Reference : An integrated approach to improved toxicity prediction for the safety assessment duri...
Scientific journals : Article
Life sciences : Biochemistry, biophysics & molecular biology
http://hdl.handle.net/10993/32242
An integrated approach to improved toxicity prediction for the safety assessment during preclinical drug development using Hep G2 cells.
English
Noor, Fozia mailto [Saarland University > Biochemical Engineering]
Niklas, Jens [> >]
Muller-Vieira, Ursula [> >]
Heinzle, Elmar [> >]
2009
Toxicology and applied pharmacology
237
2
221-31
Yes (verified by ORBilu)
International
0041-008X
1096-0333
United States
[en] Animals ; Cells, Cultured ; Cytotoxins/toxicity ; Drug Evaluation, Preclinical/methods ; Hepatocytes/drug effects ; Humans ; Male ; Rats ; Rats, Sprague-Dawley ; Rats, Wistar ; Sensitivity and Specificity ; Time Factors
[en] Efficient and accurate safety assessment of compounds is extremely important in the preclinical development of drugs especially when hepatotoxicity is in question. Multiparameter and time resolved assays are expected to greatly improve the prediction of toxicity by assessing complex mechanisms of toxicity. An integrated approach is presented in which Hep G2 cells and primary rat hepatocytes are compared in frequently used cytotoxicity assays for parent compound toxicity. The interassay variability was determined. The cytotoxicity assays were also compared with a reliable alternative time resolved respirometric assay. The set of training compounds consisted of well known hepatotoxins; amiodarone, carbamazepine, clozapine, diclofenac, tacrine, troglitazone and verapamil. The sensitivity of both cell systems in each tested assay was determined. Results show that careful selection of assay parameters and inclusion of a kinetic time resolved assay improves prediction for non-metabolism mediated toxicity using Hep G2 cells as indicated by a sensitivity ratio of 1. The drugs with EC(50) values 100 microM or lower were considered toxic. The difference in the sensitivity of the two cell systems to carbamazepine which causes toxicity via reactive metabolites emphasizes the importance of human cell based in-vitro assays. Using the described system, primary rat hepatocytes do not offer advantage over the Hep G2 cells in parent compound toxicity evaluation. Moreover, respiration method is non invasive, highly sensitive and allows following the time course of toxicity. Respiration assay could serve as early indicator of changes that subsequently lead to toxicity.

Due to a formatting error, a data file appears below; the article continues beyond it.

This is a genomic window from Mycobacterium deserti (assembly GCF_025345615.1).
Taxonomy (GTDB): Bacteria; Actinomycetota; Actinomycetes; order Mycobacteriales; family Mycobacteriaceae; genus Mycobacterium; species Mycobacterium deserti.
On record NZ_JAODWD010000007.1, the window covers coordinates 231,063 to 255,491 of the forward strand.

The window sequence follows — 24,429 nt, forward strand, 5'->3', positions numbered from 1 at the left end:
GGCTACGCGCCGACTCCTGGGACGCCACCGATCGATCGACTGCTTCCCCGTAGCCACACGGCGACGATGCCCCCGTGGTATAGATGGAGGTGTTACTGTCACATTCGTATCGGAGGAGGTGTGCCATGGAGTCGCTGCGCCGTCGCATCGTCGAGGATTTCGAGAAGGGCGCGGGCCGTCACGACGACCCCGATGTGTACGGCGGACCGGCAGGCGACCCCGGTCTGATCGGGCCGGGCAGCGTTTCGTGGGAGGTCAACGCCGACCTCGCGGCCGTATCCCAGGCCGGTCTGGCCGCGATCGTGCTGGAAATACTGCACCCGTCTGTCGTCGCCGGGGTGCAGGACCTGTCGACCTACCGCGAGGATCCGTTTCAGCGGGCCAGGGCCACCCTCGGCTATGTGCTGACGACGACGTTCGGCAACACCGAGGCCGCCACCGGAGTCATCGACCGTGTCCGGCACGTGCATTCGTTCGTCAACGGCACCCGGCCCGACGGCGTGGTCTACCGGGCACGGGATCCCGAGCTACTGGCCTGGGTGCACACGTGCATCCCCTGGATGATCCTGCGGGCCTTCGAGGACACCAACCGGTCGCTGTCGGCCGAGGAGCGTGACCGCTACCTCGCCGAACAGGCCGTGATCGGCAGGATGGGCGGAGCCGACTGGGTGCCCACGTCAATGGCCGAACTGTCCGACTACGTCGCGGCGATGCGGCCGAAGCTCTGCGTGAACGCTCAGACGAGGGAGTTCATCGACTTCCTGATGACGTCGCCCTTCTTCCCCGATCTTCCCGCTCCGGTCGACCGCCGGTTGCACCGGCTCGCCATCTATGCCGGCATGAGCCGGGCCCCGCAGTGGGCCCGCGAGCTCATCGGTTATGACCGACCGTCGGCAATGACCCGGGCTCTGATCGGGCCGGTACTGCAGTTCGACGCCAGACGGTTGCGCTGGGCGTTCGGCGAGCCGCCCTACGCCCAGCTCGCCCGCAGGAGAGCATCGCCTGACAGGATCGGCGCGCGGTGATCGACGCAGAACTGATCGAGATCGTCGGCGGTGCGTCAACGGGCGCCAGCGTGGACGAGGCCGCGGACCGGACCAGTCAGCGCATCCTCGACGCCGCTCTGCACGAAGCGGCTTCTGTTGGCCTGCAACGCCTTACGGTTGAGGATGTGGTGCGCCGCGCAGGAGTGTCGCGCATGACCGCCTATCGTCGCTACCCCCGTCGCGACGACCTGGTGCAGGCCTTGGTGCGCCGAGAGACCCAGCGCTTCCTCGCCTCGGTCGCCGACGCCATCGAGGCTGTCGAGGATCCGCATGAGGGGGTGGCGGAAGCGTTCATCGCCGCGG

http://hdl.handle.net/10993/32242

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